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Fonts, Formats, and examples as learning tools

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  • Subject: [mg113586] Fonts, Formats, and examples as learning tools
  • From: AES <siegman at>
  • Date: Wed, 3 Nov 2010 02:57:01 -0500 (EST)
  • References: <iaonfn$jeg$>

In response to a query about Fonts and Formats, Bob Hanlon 
<hanlonr at>  suggests the example:

> Style["This is a test of various fonts 0123456789",
>     FontFamily -> #, 18] & /@
>   {"American Typewriter", "Arial",
>    "Papyrus", "Playbill", "Webdings",
>    "Zapf Dingbats"} // Column

I was intrigued by the "// Column" suffix -- a usage I had not 
previously encountered.

And, it took my mind back to a couple of recent threads where posters 
enthused over 'examples' as a desirable form of documentation, and as a 
good way of learning the intricacies of Mathematica.  

My (unposted) reaction at that time had been that examples can give you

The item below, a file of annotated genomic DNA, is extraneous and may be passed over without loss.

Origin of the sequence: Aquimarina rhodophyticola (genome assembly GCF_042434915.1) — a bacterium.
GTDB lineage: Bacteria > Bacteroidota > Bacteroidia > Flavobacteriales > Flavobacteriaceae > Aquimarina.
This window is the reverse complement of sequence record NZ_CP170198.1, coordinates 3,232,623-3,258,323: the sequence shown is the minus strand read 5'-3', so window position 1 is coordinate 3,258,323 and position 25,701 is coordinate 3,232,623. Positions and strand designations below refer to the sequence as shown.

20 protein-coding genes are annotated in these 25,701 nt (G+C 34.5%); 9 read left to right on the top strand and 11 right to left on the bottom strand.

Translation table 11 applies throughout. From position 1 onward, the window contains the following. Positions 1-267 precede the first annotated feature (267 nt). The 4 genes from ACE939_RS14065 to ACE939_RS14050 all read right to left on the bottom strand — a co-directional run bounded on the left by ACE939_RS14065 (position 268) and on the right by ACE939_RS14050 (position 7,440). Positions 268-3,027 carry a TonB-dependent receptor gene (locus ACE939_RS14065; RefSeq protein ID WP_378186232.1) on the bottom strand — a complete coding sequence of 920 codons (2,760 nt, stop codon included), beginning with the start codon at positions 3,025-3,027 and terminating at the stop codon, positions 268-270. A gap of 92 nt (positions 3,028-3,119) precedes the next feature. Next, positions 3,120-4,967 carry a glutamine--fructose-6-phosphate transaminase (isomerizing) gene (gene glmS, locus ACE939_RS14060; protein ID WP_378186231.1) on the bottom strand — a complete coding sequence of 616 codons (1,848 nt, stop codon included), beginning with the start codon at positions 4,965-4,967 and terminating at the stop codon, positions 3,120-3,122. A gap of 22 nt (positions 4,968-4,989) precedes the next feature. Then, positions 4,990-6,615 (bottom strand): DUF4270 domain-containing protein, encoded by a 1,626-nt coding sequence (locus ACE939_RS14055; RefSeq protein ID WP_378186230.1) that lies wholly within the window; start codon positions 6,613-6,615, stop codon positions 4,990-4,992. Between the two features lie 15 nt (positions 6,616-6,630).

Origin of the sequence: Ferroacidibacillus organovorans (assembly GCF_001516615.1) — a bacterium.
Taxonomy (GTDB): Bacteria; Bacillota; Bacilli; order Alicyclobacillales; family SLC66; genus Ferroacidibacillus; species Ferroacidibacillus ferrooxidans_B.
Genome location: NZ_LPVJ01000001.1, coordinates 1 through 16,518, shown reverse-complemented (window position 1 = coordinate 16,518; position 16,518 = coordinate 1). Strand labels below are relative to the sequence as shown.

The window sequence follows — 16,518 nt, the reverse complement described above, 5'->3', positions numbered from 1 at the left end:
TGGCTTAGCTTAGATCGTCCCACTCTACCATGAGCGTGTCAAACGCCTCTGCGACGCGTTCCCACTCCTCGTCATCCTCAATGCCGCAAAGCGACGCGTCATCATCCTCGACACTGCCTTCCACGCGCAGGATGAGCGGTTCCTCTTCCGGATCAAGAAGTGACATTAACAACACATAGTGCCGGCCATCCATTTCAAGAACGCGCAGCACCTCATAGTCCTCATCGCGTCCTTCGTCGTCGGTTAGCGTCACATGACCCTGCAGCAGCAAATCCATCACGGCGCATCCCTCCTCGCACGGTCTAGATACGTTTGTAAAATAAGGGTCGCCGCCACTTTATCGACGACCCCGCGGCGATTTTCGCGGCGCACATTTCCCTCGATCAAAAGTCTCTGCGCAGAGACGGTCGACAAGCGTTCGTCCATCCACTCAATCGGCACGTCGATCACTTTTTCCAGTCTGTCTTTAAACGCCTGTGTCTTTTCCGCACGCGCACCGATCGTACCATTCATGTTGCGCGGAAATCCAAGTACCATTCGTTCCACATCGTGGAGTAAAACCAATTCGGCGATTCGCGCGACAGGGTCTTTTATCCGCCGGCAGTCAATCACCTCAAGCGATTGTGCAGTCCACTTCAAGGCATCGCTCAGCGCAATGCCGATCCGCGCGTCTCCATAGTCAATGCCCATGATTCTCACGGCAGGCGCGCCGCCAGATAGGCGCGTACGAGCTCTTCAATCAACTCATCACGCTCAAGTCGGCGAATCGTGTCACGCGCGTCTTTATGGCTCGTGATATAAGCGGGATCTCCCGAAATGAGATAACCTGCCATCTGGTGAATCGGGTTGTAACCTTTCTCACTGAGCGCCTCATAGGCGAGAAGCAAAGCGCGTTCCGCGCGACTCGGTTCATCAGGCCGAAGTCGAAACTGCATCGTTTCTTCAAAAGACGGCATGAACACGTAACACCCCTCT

good bits of code, which you can copy and use immediately; but they can 
also be a *bad* (or at best misleading) way of learning Mathematica, 
because of the human tendency to think that if some particular coding 
gimmick works in one example, it's likely to work in other apparently 
similar or parallel situations -- in other words, the natural human 
tendency to generalize.

The above example provides a beautiful example of this.  Try copying it 
and executing it six consecutive times, replacing the word 'Column" 
successively by

   Row, RowForm, Column, ColumnForm, Table, TableForm

[and, as always, make your own prediction *in advance* as to what's 
going to happen in each case.]

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